With the world’s finest 18-year-old hockey players descending on Buffalo last month for the NHL Entry Draft at First Niagara Center, hockey fans here remain excited about the potential of the players drafted by the Sabres.
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If the Sabres top picks of 2016 turn into the level of players drafted by the Sabres in 1972, fans will be plenty happy. The August, 1972 photo shows defensemen Larry Carriere and Jim Schoenfeld—the Sabres top two draft picks—in Buffalo to sign their contracts.
Schony was a 200-pound lefty who played junior hockey for the Niagara Falls Flyers with 20 goals and 29 assists. He was the fifth pick overall in the 1972 draft.
Larry Carriere was the 25th overall pick, and started the season with Buffalo’s AHL farm club, the Cincinnati Swords. His NHL break came when fellow defensemen Schoenfeld and Mike Robitaille went down with injuries and he was called up to the big club.
He was with the Sabres through the 1975 Stanley Cup season, but Carriere was traded to the Atlanta Flames. He returned to the Sabres for seven games in 1978, but after a two-game stint with the Leafs in 1980, his playing days were over.
Carriere returned to the Sabres again, this time in the front office. He started as a scout, and worked his way up to Assistant General Manager under Darcy Regier. Though he still lives in Buffalo, he holds that same Assistant GM title in Montreal with the Canadiens.
BUFFALO, NY – It’s an amazing transformation that happens somewhere in our brain. At some point, judging by the numbers of hits they receive, the terrible TV commercials once hated and vilified, become that for which we search YouTube.
Many things annoy us about the spots by which we are regularly bombarded. The seeming ubiquity when they are on radio, TV, billboards, print. The fact that many are cheaply or poorly produced, or just based on an asinine idea that shouldn’t even have been written on the big sheet of paper in the brain storming session, let alone the idea that will not haunt hundreds of thousands of memories into perpetuity.
Perhaps worst is when, for no one particular good reason, the spot is just plain annoying.
The problem becomes, love them or hate them, they become familiar, a little warm. Annoying, but somehow comforting, in that it’s always there. And then, sometime, even decades after they go off the air, you get a yearning to love and hate them all over again. The hatred for the ad in question turns to hatred for the internet when you can’t mine that nugget you are trying so desperately to remember, so you can properly forget again.
The classic example of this is the Kaufman’s rye bread commercial. This jingle ran over and over on Buffalo TV for 20 years.
Whenever I give a talk about Buffalo, I play that, and people smile and sing along. They hate it, but love it. That jolly little baker is the perfect animated definition of frienemy. Almost scary happy smiles while people say, “I hate that!”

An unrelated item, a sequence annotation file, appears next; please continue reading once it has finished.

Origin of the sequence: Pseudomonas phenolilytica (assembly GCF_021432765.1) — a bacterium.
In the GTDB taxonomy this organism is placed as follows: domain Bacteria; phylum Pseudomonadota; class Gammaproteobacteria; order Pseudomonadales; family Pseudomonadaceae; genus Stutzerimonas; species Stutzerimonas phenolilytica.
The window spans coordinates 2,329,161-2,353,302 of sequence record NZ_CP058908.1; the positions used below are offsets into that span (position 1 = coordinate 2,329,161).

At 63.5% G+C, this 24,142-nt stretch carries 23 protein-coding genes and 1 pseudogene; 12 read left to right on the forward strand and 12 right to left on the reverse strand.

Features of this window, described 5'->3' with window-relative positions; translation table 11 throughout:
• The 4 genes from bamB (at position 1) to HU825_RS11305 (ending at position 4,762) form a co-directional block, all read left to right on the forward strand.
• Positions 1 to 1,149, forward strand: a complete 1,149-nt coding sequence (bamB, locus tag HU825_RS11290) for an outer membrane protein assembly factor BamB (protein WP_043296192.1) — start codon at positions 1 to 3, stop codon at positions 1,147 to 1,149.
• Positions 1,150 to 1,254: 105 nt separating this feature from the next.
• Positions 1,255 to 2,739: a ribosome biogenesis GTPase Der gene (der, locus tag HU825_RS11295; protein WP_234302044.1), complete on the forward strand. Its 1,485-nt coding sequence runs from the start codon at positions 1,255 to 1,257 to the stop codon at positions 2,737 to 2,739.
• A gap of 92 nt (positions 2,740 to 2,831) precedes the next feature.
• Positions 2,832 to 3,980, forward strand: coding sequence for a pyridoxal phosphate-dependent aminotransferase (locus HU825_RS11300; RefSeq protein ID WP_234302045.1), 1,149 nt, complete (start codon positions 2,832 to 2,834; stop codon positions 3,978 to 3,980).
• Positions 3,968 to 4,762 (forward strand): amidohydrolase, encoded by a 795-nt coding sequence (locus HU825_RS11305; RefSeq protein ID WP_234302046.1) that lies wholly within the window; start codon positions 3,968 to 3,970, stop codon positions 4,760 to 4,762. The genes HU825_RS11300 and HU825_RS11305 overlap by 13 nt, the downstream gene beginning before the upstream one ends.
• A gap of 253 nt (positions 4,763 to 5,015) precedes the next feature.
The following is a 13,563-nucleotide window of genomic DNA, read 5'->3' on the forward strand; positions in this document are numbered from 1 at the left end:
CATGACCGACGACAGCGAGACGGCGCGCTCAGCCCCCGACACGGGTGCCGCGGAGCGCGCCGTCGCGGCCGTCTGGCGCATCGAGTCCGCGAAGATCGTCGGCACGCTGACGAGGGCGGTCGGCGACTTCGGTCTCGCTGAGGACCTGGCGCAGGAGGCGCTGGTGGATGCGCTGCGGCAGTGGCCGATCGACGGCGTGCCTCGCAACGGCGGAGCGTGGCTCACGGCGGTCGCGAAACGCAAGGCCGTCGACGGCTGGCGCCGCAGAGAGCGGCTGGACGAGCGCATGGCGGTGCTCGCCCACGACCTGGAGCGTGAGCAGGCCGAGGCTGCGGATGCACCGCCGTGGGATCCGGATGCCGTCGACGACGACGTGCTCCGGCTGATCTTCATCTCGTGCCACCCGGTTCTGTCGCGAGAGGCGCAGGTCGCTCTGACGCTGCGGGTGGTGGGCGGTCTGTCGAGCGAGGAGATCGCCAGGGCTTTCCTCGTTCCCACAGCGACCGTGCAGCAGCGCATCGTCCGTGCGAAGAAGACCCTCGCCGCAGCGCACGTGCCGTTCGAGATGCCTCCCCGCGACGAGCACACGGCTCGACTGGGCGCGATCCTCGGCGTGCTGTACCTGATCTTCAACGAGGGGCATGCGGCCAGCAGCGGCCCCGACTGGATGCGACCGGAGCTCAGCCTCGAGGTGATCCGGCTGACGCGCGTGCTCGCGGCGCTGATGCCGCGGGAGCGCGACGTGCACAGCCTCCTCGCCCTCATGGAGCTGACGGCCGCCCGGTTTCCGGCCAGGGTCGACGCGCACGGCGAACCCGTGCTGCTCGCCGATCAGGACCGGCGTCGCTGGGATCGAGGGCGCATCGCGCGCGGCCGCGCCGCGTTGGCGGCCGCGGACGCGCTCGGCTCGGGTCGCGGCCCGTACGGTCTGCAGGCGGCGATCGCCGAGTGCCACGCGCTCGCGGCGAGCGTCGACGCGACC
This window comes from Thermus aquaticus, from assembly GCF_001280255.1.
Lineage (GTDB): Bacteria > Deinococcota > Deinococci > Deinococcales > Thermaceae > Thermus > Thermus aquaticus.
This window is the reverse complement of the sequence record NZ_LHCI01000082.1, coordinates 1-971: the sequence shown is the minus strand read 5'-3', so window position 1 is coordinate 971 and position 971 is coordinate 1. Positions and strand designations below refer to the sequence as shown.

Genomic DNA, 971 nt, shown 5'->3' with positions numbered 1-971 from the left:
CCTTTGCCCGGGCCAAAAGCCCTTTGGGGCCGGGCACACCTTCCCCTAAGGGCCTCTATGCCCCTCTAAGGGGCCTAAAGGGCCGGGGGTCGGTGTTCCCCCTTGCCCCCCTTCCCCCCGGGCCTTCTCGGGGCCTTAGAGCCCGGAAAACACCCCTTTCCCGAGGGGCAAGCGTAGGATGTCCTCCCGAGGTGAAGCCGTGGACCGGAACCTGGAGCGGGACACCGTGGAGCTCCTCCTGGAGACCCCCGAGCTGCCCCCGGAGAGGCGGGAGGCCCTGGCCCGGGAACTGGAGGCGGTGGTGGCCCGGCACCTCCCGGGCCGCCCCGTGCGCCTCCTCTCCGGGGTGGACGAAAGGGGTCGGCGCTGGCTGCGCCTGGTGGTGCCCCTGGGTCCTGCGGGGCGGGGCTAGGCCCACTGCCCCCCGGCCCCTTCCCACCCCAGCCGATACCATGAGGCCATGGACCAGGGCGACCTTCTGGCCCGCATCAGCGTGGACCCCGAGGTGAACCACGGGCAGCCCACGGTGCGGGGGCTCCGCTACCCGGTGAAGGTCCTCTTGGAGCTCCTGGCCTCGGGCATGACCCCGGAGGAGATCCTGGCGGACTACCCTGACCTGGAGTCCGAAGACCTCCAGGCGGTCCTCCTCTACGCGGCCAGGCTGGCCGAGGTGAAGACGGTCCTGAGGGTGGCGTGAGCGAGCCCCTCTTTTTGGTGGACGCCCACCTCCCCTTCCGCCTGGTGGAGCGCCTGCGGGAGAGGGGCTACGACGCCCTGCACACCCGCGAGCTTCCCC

But they love to hate it. We all do. We love to hate terrible commercials. Don’t make me list the commercials you hate today that you will one day search for on the 2037 version of YouTube.
All of this came to mind when I was going through some video recently for a friend, and found some commercials that if you lived through the 80s in Buffalo, you will certainly remember them. And maybe even enjoy watching them once before going back to hate.
I found one of the more popularly hated and loved commercials of the 70s and 80s when i was doing research on the book I wrote about Irv Weinstein. A commercial so popular, people who were too young to have ever seen it in the first place still say FUN WOW even though they aren’t sure why–
Amusement Parks can be especially deadly when they are trying to appeal to kids. This is one from 1989 that I just uploaded. I consider this the definitive version of the Marineland jingle, with King Waldorf singing, and the kids filling in the words.
Fantasy Island and Marineland… Fondly familiar to see those spots once– maybe not again for a while now. But here’s one you might wind up looking at again::
Two Buffalo institutions in this one, but even while WKBW morning man Dan Neaverth is shilling for Bells, he has to work in a reference to the country’s newest amusement park: Darien Lake Fun Country::
Danny of course known as a DJ, and doing Channel 7’s weather outside… He wasn’t the only 1980s spokesman to come from a different line of work to sell a product. Jim Schoenfeld sold City Mattresses for years.
A few more:
Check out the “state of the art” computer they are bragging about at Fay’s Drugs in 1981:
The sound track on this 1989 Genny Light spot is pure 80s. So are the women, as Genesee mocks the 80s trend of filling beer commercials with women in bikinis instead of beer.
Finally, here’s one that put Lackawanna on the map in the late 80s… You may have forgotten about it, and you’ll probably hate me for reminding you.